4. Learned counsel for the assessee. Sri M. L. Ramakrishna Rao, pointed out that estate duty payable by the assessee in respect of the property sold had clearly the effect of enhancing the value of the property and, consequently, it forms part of the cost of the asset for purposes of s. 48 of the Act. In the alternative, the learned counsel contended that capital gain has to computed on commercial principles and if commercial principles are borne in mind, there could be no gainsaying the fact that the estate duty paid in respect of an asset sold giving rise to a capital gain ought to be deducted as an expenditure for purposes of determining the capital gain. Learned counsel relied on the judgment of the Supreme Court in Dhun Dadabhoy Kapadia v. CIT : 63ITR651(SC) , wherein it was held that ordinary commercial principles apply in the matter of determining the capital gains under the Act.
5. If regard be had to the provisions contained in ss. 48, 49 and 55 of the I.T. Act, there could be no doubt that the estate duty paid does not qualify itself to be treated either as cost of acquisition of the asset or cost of improvements to the asset. The estate duty does not also constitute a valid deduction under s. 48 of the I.T. Act. Learned standing counsel for the Revenue is, therefore, right in his submission that, applying strictly the provisions of the Act, there is no room for allowing estate duty either as a deduction under s. 48 or for treating the same as 'cost of acquisition' or 'cost of any improvement' falling within the definition contained in s. 55 of the Act. The liability for payment of estate duty is a personal liability of the accountable person and not a liability of the estate itself. Though estate duty is generally burdened on the property inherited, it cannot, therefore, be related to the property as such. This view finds support in the decision of this court in CED v. Estate of late Om Prakash Bajaj : 110ITR263(AP) in the decision of the Karnataka High Court in v. Pramila v. CED : 99ITR221(KAR) in the decision of the Gujarat High Court in Shantaben Narrottamdas v. CED : 111ITR365(Guj) and finally in the decision of the Madras High Court in R. M. Arunachalam v. CED : 132ITR871(Mad) . It follows that estate duty corresponding to the property inherited does not constitute expenditure referable to the property as such by the assessee. The provisions of s. 74(1) of the E.D. Act, are merely intended to safeguard the interests of the Revenue by creating a first charge against the property and do not support the proposition that, because of such charge, the payment of estate duty is directly connected with the asset inherited. The Full Bench judgment of the Madras High Court above referred to clearly sets out the above position and we are in respectful agreement with that view. It is not necessary to examine in detail in the present case the contention that, in computing the capital gain, every item of expenditure incurred on commercial considerations falls to be allowed under s. 48 of the Act, notwithstanding the fact that s. 48 itself restricts the expenditure to only to categories specified therein. We are satisfied that, even applying commercial principles, the liability to pay duty in respect of an asset is not an expenditure directly connected with transfer of the property. Cases may arise where persons incur expenditure purely form a commercial point of view in relation to the asset of which he is the owner. In such cases, the question will have to be examined whether such expenditure could be considered to be a normal expenditure which a prudent commercial man would incur and would, therefore, fall to be deducted in computing the capital gain. All that the Supreme Court held in Dhun Dadabhoy Kapadia v. CIT : 63ITR651(SC) was that normal commercial principles should apply in the determination of capital gain. It has not been suggested that the application of the above principle would automatically lead to every item of expenditure incurred by an assessee to quality for deduction in computing the capital gain. The nature of the expenditure incurred and its proximate connection with the asset transferred would have a necessary bearing on the determination of the question. The fact in the decision of the Supreme Court are distinguishable. The Tribunal itself came to the conclusion, rightly in our opinion, that the principles set out by the Supreme Court in Dhun Dadabhoy Kapadia's case : 63ITR651(SC) , will not entitle the assessee in the present case to claim deduction of estate duty. We do not see how the estate duty liability could be deducted from the full value of the consideration for the sale of the property, as held by ] the Tribunal, unless, the deduction falls under s. 48 of the Act. The expression 'full value of the consideration received... as a result of the transfer of the capital asset' occurring in s. 48 of the Act represents the full sale price actually paid (please see the decision of the Supreme Court in CIT v. George Henderson & Co. Ltd. : 66ITR622(SC) and the decision of this court in Addl. CIT v. Ankineedu Prasad : 115ITR78(AP) ). The sale price actually received against the transfer of the asset is not subject to any artificial deduction except by those specified in s. 48 of the Act. Whether of deductions specifically referred to in s. 48 are exhaustive of not is quite a different matter for consideration; but it would be wrong to say that the full value of the consideration for the sale of the property could be reduced by the estate duty liability, unless such a liability could be held to be a valid deduction under s. 48 of the Act. We have already held that, even on commercial considerations, we do not consider estate duty liability to be a valid deduction under s. 48 of the Act. In our opinion, therefore, the Tribunal was in error in directing that the estate duty payable in respect of the asset should be deducted form the full value of the consideration received for the sale of the property.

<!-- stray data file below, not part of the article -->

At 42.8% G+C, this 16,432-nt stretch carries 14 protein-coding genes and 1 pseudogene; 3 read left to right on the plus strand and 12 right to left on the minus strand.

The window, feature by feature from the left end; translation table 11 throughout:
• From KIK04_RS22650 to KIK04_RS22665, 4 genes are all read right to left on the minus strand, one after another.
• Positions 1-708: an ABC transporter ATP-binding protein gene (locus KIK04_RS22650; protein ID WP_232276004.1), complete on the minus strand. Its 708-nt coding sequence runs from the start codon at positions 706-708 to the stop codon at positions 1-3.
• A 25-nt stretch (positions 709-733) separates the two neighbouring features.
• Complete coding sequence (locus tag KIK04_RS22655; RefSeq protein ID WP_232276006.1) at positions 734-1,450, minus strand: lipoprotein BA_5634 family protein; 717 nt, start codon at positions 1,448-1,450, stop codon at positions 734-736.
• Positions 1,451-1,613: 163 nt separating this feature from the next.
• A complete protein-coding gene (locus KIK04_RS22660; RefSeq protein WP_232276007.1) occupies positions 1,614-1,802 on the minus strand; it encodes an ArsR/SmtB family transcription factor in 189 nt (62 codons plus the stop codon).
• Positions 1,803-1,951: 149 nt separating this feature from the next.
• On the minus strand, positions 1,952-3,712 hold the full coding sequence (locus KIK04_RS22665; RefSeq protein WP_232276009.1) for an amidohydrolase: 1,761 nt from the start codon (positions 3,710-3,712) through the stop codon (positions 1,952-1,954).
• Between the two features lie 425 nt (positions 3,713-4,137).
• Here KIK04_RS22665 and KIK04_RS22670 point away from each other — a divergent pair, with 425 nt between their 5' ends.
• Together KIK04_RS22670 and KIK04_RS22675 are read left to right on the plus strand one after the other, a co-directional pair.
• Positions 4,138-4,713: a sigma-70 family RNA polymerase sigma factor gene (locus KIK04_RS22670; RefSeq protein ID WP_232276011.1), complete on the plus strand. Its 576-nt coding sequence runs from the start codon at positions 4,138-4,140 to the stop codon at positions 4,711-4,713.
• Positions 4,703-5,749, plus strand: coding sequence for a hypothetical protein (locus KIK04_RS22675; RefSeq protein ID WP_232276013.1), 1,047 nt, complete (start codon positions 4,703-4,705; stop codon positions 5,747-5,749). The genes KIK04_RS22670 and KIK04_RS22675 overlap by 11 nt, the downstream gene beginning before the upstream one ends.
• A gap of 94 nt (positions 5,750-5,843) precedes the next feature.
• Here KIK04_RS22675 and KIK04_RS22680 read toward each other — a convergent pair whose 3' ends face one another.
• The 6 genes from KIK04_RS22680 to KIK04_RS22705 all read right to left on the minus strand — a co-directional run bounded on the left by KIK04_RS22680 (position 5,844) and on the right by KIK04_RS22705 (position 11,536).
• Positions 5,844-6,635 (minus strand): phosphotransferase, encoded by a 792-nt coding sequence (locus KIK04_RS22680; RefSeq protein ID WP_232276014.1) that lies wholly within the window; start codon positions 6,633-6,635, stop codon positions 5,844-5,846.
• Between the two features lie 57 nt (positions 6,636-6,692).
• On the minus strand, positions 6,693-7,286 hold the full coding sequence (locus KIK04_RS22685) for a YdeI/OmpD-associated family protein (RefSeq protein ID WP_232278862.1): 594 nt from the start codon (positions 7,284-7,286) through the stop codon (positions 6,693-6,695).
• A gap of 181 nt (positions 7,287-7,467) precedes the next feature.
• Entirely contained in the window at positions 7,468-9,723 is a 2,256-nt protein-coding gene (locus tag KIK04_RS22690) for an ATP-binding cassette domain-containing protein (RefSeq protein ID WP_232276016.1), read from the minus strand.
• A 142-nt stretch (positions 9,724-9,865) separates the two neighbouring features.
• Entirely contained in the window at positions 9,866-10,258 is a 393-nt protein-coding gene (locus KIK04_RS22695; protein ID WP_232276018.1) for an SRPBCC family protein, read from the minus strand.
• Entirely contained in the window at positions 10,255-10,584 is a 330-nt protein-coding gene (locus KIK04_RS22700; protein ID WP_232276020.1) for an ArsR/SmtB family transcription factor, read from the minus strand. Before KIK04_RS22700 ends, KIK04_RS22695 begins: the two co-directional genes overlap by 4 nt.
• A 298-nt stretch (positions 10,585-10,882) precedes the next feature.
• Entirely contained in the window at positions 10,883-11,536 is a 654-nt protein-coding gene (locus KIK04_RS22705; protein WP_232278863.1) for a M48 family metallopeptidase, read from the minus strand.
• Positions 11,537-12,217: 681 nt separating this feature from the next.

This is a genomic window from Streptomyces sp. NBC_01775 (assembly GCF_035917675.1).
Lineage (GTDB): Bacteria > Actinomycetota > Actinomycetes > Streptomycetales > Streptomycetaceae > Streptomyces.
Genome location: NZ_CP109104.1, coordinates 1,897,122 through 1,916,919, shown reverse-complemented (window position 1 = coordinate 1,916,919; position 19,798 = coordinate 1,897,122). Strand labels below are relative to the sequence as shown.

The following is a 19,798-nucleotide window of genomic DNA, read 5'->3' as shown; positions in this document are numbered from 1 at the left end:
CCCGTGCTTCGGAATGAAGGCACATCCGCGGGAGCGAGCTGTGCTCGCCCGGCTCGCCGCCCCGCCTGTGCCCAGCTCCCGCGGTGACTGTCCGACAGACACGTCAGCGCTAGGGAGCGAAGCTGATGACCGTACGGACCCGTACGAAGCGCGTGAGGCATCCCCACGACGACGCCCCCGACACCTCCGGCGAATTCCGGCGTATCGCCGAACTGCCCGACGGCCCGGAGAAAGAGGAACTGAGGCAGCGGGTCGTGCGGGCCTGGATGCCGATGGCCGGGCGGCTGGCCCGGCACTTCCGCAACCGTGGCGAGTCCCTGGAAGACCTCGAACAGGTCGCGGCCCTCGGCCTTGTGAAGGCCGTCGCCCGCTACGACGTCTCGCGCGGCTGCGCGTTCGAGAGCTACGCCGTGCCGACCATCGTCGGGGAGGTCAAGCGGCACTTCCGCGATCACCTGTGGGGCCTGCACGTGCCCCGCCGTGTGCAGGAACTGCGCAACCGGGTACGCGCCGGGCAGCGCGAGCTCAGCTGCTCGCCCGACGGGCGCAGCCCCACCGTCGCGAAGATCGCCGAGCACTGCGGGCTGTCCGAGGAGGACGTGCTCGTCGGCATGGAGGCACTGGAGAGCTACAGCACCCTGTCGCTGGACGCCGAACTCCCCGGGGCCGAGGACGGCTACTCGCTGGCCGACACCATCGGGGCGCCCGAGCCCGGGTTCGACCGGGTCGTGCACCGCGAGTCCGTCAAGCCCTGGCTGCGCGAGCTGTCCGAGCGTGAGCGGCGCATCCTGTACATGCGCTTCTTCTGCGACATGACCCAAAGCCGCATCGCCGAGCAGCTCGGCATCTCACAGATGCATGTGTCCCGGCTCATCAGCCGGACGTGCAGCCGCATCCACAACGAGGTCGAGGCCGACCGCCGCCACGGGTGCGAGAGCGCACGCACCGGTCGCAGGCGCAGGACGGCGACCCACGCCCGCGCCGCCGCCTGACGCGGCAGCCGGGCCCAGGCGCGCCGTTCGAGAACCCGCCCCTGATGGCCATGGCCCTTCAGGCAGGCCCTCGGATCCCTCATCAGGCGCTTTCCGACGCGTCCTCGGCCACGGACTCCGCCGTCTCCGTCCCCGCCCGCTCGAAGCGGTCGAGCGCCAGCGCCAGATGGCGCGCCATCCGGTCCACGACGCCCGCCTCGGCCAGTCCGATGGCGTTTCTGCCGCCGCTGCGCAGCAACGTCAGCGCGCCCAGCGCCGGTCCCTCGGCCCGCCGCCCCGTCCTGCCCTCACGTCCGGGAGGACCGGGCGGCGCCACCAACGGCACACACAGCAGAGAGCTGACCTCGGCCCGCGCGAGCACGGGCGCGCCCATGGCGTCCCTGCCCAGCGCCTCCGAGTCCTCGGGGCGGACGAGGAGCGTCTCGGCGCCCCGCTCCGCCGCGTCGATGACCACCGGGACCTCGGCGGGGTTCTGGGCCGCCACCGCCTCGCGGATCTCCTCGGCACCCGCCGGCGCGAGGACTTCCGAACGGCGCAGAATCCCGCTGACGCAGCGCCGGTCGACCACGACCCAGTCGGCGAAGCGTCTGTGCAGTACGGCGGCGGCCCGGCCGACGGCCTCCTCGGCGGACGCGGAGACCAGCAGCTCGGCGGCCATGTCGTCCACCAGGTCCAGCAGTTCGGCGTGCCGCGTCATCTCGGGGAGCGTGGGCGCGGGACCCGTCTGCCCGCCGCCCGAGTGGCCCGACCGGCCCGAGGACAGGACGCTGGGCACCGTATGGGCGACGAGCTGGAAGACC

6. For the aforesaid reasons, we answer the question referred in the negative, i.e., in favour of the Revenue and against the assessee. No costs. Advocate's fee Rs. 500.